In reading laws, many states outline the five components of reading listed in the National Reading Panel’s 2000 report, mandating instruction in each. But an analysis of the laws’ content released in July noted that most don’t highlight newer findings published over the two decades since the panel’s report was issued. Some laws invoke the phrase the “science of reading,” but define it differently.

Questions about what kind of evidence to prioritize, and how to define evidence-based instruction, will likely surface in math, too.

Over the years, one of the biggest sticking points in conversations about early math instruction has been about how much emphasis to place on fact fluency vs. conceptual understanding. Research shows that developing these skills and knowledge is an iterative process—students do need to be able to quickly recall their times tables, for example, but understanding why numbers make the products that they do helps students anchor the facts to broader mathematical knowledge.

Thoma Thacker, a math instructional facilitator in Little Rock, Ark., and a vice president of the Arkansas Council of Teachers of Mathematics, said she’s “fearful” that districts will interpret the state’s new law to mean a focus on rote memorization—even though young students also need to be taught strategies for solving word problems and have opportunities to create visual representations of math ideas.

Defining what “evidence-based” means can seem like a nebulous task, but it’s a key piece of the implementation process, influencing everything from what screening tools states decide to use to which interventions they choose to how teachers are trained.

There are intervention approaches that research studies have shown can help struggling students, said Powell, referencing practice guides developed by the Institute of Education Sciences’ What Works Clearinghouse, part of the U.S. Department of Education.

But while there may be proven practices, there aren’t as many off-the-shelf intervention programs in math as there are in other subjects—especially reading, said DeNote, the Florida math coach.

“It is important for us to figure out what those interventions are going to look like—past a workbook page,” DeNote said.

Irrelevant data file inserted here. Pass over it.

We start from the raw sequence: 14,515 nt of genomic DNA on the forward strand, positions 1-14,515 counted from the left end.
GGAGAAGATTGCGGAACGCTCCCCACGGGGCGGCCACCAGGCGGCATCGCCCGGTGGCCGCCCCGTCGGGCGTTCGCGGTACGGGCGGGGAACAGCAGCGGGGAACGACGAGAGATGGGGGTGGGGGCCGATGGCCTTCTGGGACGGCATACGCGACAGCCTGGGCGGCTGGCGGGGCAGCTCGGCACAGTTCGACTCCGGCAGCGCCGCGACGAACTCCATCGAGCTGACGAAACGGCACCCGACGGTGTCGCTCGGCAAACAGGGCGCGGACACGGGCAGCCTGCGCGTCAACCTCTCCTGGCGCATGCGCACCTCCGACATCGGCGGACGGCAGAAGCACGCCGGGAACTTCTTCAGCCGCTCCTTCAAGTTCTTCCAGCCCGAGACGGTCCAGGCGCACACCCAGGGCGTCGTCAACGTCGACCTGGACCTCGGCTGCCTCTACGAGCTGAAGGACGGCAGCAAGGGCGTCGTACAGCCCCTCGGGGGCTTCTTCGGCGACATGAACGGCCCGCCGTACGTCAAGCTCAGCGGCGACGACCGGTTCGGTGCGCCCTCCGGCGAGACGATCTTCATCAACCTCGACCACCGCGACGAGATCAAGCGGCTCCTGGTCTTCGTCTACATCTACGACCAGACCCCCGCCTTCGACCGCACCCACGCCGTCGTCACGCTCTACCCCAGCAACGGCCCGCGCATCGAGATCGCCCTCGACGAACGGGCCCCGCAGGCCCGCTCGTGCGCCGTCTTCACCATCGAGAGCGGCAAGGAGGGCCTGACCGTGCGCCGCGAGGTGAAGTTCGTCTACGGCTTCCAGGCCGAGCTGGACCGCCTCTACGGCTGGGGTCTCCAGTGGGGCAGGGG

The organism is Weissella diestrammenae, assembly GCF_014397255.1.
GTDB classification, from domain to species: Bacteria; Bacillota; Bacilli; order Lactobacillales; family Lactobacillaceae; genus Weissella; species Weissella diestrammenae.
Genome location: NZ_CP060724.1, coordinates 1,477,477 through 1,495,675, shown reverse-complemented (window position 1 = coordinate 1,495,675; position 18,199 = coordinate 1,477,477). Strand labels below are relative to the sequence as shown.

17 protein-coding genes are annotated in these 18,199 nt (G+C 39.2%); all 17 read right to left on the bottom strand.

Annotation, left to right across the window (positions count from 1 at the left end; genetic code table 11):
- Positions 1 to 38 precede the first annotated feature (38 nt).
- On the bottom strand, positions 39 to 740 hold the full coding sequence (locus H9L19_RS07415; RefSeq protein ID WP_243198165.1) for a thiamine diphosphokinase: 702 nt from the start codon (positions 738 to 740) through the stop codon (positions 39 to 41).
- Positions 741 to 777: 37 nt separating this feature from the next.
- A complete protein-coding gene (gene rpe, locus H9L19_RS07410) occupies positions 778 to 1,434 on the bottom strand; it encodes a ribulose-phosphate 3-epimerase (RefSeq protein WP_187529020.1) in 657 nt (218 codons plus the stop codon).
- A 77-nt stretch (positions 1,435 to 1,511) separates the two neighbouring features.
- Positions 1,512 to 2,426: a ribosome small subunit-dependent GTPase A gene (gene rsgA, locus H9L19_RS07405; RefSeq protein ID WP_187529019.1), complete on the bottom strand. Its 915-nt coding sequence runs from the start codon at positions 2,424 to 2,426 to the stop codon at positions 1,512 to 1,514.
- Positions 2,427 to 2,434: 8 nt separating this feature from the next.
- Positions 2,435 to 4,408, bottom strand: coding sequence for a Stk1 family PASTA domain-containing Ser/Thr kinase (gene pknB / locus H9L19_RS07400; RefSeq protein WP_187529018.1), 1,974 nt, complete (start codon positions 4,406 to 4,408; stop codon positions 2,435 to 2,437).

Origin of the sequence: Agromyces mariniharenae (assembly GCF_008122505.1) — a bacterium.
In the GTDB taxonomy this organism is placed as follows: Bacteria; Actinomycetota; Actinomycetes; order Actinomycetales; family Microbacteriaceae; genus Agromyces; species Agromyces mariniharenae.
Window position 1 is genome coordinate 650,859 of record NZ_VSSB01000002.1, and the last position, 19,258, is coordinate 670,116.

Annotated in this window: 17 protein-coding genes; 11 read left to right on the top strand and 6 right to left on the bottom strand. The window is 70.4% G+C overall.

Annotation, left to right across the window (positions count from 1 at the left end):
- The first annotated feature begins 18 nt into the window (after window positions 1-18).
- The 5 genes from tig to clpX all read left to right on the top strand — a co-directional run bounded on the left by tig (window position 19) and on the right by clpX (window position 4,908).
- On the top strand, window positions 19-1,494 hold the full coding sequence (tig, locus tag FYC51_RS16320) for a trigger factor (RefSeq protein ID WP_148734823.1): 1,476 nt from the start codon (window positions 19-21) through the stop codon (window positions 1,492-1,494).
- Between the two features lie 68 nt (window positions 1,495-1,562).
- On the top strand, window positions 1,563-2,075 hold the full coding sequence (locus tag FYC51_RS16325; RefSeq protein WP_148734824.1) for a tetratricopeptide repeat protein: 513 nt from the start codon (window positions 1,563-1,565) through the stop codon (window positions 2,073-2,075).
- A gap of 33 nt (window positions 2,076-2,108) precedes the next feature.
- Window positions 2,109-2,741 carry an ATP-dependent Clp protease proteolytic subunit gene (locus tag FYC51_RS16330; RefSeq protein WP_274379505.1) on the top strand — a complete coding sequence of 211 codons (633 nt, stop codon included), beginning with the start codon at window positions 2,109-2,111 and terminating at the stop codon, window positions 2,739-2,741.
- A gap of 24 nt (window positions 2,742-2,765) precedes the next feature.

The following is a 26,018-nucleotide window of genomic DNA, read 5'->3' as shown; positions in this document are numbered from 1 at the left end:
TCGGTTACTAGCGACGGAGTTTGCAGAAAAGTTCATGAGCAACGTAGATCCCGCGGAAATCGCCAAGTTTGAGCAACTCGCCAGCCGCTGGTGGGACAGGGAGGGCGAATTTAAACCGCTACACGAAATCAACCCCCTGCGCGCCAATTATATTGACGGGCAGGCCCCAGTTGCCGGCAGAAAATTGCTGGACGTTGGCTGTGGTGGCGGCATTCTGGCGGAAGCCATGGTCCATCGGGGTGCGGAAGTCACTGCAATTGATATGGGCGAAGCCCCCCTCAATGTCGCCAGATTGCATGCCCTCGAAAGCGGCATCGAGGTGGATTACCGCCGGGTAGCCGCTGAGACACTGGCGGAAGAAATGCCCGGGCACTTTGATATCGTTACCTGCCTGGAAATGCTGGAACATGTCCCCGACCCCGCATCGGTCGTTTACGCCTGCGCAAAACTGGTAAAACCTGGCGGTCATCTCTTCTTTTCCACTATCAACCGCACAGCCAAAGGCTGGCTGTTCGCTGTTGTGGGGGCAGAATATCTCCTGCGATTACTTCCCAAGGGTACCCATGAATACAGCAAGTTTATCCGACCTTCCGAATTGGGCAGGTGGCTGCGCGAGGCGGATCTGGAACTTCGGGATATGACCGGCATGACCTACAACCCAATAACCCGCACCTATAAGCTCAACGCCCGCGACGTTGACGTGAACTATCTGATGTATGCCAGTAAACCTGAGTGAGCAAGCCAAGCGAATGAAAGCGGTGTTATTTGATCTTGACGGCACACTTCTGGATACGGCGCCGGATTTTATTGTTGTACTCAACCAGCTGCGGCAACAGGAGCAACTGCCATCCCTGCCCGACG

In Alabama, the state department of education has struggled to find tools to meet some of the law’s requirements, Anderson said.

“I think sometimes, when you have groundbreaking legislation, it really shines a light on needs that have always been there but heretofore have not been fulfilled,” she said.

Focusing on teacher training

Administering all of these assessments and interventions requires trained educators—teachers, math interventionists, and specialists.

Some laws require hiring new staff, such as Alabama’s, which allocates one to two math coaches for every K-5 public school. Others, including Colorado, Louisiana, and West Virginia, focus on additional training for teachers.

Hiring new personnel and training in-service educators requires funding, said Powell. “That stuff is not cheap, and it’s also not a one-time thing.”

Then there’s the problem of finding appropriate professional development. In reading, many states have turned to Language Essentials for Teachers of Reading and Spelling, or LETRS, a well-known early reading training. Others, like Texas and Tennessee, created their own professional learning courses, and still others have provided a menu of options for districts to choose from.

With math, “there’s not as much out there,” Powell said. She’s currently working with Kansas to create their own training for math professional learning.

Alabama is also providing its math training in house, offering professional development for coaches through the state education department’s Alabama Math, Science, and Technology Initiative.

As more teachers receive training, and more students are screened in math, DeNote thinks that these changes could prompt a larger-scale reevaluation of how math is taught. If Florida’s new policies identify many students who need extra support, it could indicate that curriculum and teaching need to change, she said.

“There’s a large volume of students that need math intervention,” she said. “But I think, also, we need a closer look at how we’re working [on] our tier 1 instruction.”

A version of this article appeared in the August 23, 2023 edition of Education Week as 7 States Now Require Math Support for Struggling Students. Here’s What’s in the New Laws